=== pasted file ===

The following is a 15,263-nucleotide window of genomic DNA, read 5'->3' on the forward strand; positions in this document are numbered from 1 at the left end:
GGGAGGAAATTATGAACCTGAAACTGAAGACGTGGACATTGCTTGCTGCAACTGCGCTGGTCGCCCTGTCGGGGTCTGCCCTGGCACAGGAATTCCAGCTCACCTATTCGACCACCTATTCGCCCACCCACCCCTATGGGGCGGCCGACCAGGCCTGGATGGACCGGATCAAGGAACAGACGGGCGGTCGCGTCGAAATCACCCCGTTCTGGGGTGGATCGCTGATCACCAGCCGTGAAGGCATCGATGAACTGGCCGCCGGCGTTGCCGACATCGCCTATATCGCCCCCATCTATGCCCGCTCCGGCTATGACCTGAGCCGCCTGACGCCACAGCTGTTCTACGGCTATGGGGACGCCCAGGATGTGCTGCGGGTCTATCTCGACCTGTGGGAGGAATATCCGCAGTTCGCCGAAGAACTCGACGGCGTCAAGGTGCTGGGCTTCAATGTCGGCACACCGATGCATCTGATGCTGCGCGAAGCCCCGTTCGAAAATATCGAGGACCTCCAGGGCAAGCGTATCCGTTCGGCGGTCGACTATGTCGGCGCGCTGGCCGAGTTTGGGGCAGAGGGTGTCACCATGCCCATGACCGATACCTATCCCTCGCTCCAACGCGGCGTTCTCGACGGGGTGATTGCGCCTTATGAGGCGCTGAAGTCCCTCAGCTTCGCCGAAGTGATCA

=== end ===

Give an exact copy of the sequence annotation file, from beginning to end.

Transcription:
The following is a 15,263-nucleotide window of genomic DNA, read 5'->3' on the forward strand; positions in this document are numbered from 1 at the left end:
GGGAGGAAATTATGAACCTGAAACTGAAGACGTGGACATTGCTTGCTGCAACTGCGCTGGTCGCCCTGTCGGGGTCTGCCCTGGCACAGGAATTCCAGCTCACCTATTCGACCACCTATTCGCCCACCCACCCCTATGGGGCGGCCGACCAGGCCTGGATGGACCGGATCAAGGAACAGACGGGCGGTCGCGTCGAAATCACCCCGTTCTGGGGTGGATCGCTGATCACCAGCCGTGAAGGCATCGATGAACTGGCCGCCGGCGTTGCCGACATCGCCTATATCGCCCCCATCTATGCCCGCTCCGGCTATGACCTGAGCCGCCTGACGCCACAGCTGTTCTACGGCTATGGGGACGCCCAGGATGTGCTGCGGGTCTATCTCGACCTGTGGGAGGAATATCCGCAGTTCGCCGAAGAACTCGACGGCGTCAAGGTGCTGGGCTTCAATGTCGGCACACCGATGCATCTGATGCTGCGCGAAGCCCCGTTCGAAAATATCGAGGACCTCCAGGGCAAGCGTATCCGTTCGGCGGTCGACTATGTCGGCGCGCTGGCCGAGTTTGGGGCAGAGGGTGTCACCATGCCCATGACCGATACCTATCCCTCGCTCCAACGCGGCGTTCTCGACGGGGTGATTGCGCCTTATGAGGCGCTGAAGTCCCTCAGCTTCGCCGAAGTGATCA